• Meet with customers on their terms—Getting time on business calendars to sit down around the conference table is getting more and more difficult. With more pressure to manage more projects in less time, respond to business needs, payroll, HR and more, many business leaders are in the game of defending what little time—if any—they have left. Instead of shoehorning a meeting at traditional times, offer to fit into their schedules. Give them the visibility to your business, product offerings and options so they can explore your website. If you aren’t quite there with your website, work with your manufacturer partners to ensure your business is properly listed on their partner pages so you can be easily located. Make yourself available for calls, emails and instant messaging at their convenience instead of holding off conversations.
  • Give them confidence and options—Today’s customers are well-informed. Chances are, before they have begun to look for a business to provide installation or other services, they have seen products or services at a trade show, read reviews online, talked to neighbors and friends and done a lot of digital window shopping. The next step is critical: If you can create a space that allows potential customers to feel like they have done their research, then give them the platform to review multiple options and decide what best fits their needs, they will keep moving full steam ahead. This typically means having good/better/best options in a variety of styles with performance differences clearly defined. Consider saving favorites in an account or have them sent to you for safe-keeping.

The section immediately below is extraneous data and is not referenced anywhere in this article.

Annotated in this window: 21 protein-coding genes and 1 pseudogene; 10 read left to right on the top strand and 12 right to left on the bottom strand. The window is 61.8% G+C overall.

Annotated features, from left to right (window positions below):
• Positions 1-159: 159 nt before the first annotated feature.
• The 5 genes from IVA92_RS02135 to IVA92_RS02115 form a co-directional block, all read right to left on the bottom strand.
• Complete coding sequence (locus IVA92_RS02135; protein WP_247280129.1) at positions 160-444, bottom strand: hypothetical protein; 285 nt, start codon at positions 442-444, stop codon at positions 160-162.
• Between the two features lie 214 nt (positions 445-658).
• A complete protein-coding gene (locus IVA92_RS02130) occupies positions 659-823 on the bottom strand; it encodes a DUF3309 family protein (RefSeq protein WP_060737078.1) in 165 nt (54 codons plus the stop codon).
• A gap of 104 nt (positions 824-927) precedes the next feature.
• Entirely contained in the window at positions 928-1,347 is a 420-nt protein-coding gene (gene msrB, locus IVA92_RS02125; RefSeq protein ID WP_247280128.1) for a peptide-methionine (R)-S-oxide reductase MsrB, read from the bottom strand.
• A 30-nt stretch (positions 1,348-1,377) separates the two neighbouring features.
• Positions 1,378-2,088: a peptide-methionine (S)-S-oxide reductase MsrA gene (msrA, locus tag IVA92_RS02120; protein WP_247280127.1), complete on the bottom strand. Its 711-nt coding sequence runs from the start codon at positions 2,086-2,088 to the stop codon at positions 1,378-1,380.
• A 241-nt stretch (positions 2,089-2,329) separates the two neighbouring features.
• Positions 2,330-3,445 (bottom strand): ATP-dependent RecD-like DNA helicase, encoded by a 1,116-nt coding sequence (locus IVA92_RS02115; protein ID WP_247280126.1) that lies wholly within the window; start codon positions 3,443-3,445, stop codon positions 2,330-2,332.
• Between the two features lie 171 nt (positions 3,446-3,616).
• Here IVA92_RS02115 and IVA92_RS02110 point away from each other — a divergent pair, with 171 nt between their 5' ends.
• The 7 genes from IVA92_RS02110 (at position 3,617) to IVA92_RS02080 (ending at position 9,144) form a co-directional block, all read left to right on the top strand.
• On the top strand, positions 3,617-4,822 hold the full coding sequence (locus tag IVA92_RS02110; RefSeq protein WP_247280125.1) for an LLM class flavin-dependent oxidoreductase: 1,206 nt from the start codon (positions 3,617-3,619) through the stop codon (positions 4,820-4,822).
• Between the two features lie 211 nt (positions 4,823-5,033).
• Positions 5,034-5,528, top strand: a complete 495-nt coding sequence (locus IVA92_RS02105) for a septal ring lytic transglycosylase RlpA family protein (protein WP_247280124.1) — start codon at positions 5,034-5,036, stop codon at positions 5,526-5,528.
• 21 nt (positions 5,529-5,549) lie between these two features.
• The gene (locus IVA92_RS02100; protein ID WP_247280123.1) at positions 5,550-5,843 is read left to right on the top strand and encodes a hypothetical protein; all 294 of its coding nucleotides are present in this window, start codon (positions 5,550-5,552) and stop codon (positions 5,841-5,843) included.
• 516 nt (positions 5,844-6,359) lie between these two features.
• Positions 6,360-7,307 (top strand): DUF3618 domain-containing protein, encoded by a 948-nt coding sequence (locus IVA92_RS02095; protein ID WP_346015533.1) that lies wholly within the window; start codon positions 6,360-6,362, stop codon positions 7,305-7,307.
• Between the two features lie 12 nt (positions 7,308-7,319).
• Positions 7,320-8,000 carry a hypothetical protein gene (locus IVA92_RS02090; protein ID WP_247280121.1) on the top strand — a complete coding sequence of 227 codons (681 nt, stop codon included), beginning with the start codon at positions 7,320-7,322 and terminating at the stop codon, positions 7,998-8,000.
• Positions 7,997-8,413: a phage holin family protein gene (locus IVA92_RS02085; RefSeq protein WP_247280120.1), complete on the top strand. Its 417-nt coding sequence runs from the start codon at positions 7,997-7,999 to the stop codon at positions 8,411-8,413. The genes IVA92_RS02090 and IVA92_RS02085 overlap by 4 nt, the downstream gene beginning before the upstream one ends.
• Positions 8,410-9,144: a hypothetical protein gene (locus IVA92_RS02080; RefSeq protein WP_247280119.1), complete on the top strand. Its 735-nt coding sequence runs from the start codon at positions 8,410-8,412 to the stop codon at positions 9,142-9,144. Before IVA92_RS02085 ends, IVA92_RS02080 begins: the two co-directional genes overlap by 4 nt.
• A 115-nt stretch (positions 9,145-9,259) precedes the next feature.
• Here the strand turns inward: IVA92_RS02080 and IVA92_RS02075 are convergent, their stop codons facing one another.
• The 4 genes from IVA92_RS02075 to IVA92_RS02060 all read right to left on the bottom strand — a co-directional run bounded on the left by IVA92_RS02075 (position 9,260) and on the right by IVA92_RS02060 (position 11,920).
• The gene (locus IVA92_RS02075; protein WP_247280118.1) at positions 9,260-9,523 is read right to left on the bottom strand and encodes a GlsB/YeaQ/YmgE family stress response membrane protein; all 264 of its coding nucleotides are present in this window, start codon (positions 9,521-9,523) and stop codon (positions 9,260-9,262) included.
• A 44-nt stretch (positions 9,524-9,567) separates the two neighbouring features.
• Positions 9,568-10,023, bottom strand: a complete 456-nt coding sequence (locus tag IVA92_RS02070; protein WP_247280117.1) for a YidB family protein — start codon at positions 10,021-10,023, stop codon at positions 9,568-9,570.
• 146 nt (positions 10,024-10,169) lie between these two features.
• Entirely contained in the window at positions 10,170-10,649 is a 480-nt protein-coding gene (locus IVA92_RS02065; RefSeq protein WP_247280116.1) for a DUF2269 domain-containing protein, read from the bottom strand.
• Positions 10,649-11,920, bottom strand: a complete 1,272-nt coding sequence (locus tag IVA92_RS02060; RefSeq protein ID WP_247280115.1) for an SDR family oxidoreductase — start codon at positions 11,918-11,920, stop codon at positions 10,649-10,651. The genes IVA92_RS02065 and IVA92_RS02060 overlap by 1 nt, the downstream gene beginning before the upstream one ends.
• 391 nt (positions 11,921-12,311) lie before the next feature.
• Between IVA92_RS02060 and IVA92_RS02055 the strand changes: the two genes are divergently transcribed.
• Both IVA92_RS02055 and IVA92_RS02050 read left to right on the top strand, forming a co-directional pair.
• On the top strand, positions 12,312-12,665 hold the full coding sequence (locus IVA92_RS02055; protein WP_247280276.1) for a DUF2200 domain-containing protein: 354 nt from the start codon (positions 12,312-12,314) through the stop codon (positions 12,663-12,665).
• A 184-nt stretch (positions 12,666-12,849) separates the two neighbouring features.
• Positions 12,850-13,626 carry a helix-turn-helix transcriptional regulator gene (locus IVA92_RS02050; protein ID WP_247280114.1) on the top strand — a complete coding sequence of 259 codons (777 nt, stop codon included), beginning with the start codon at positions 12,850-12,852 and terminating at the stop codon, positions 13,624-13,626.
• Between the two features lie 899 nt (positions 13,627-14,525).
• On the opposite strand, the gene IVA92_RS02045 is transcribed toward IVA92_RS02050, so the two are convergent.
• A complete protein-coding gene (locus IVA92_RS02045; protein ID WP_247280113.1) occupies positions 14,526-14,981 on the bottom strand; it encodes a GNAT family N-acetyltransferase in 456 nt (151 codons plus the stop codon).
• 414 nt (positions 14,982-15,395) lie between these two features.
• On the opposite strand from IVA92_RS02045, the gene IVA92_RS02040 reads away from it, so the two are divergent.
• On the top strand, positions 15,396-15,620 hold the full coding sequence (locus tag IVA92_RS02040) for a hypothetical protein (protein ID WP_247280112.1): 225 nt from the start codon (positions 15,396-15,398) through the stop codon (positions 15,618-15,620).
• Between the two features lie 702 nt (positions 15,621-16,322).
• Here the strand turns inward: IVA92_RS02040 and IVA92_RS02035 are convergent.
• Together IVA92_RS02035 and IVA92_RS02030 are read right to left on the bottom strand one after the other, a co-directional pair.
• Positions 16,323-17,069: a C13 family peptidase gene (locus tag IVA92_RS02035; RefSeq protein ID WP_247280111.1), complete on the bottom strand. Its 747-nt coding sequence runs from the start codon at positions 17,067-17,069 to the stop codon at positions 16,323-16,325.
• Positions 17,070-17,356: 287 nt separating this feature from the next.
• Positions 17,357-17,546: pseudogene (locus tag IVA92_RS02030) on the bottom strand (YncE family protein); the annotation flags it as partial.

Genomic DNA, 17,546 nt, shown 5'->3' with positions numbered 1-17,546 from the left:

• Measure and price—Visualization tools are a huge benefit. Many companies offer a way to view the actual products on an installed visual. Those who combine visualization and measurement take it one step further down the sales and convenience funnel toward success. New technologies are already in play in the residential market and will soon transition to commercial. Some forward-thinking software programs let the homeowner take a few snapshots of their home and upload them. In return, they receive a 3-D rendering of their home with accurate measurements and the ability to visualize their product choices on the model. This is similar to the technology used in the past to measure commercial roof spans from above. These few minutes spent on a smartphone with a submit button accomplish the same thing as a salesperson hauling actual product samples to a residence, which you view while they walk around a home with a measuring tape and ladder. Instead of the back and forth from home to office, this allows clients to go online and toggle between options, view the associated pricing and see a 3-D rendering of their home with the products they choose. The same can be done for a commercial space, and it’s a race to the finish line to see what companies will help evolve the market with this technology first. This approach with a scaled rendering is an excellent way to make your commercial bid stand out.